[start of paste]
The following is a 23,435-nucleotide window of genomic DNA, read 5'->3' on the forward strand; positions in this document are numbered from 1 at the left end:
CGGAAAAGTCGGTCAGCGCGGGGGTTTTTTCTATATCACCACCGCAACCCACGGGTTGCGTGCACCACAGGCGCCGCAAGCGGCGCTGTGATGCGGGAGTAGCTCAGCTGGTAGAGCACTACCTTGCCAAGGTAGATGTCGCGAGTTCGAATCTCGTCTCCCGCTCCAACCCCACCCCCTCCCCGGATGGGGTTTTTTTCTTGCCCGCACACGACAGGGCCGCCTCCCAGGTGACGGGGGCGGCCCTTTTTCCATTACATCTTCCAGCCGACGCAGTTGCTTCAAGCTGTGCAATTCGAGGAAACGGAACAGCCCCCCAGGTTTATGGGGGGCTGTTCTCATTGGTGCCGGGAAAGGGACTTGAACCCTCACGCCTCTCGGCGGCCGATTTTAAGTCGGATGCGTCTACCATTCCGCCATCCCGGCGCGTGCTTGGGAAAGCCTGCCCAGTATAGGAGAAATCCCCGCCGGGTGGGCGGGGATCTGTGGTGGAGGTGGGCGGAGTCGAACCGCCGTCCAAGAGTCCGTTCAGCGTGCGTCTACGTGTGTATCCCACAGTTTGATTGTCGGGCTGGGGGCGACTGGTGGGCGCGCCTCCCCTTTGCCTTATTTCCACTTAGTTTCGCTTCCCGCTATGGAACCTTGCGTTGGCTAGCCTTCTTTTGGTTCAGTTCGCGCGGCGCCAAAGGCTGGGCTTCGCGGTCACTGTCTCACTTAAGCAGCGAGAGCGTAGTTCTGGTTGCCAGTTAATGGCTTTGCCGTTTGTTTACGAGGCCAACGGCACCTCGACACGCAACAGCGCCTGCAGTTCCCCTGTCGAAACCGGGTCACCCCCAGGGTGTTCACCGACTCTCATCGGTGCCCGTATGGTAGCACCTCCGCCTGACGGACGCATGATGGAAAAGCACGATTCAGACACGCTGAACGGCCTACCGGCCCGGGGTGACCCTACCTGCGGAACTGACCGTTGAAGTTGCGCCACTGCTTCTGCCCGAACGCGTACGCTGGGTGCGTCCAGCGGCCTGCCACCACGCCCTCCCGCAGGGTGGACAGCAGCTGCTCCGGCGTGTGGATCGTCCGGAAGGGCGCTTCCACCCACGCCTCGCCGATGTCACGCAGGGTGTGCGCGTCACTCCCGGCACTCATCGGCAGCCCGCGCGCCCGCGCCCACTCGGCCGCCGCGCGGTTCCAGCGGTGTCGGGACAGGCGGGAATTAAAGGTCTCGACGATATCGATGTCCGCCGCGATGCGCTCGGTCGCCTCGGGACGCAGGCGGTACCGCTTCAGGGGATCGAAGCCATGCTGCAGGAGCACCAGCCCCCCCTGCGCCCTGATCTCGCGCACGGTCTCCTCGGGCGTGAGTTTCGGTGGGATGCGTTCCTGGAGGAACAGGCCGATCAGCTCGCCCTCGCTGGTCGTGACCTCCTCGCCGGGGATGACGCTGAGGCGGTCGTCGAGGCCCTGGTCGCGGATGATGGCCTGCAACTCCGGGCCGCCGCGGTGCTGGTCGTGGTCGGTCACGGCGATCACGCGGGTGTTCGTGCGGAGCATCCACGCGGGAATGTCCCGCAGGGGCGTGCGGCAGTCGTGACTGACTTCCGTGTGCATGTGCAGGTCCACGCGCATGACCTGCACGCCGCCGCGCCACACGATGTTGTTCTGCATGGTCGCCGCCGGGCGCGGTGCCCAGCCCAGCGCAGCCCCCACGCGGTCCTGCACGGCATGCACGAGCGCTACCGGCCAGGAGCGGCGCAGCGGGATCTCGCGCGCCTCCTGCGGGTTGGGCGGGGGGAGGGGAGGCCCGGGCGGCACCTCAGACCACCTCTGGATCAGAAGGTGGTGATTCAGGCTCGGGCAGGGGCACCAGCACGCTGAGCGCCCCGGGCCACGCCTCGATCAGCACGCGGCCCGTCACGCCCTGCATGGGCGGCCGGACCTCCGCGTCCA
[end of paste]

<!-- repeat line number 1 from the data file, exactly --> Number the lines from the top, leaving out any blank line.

The following is a 23,435-nucleotide window of genomic DNA, read 5'->3' on the forward strand; positions in this document are numbered from 1 at the left end: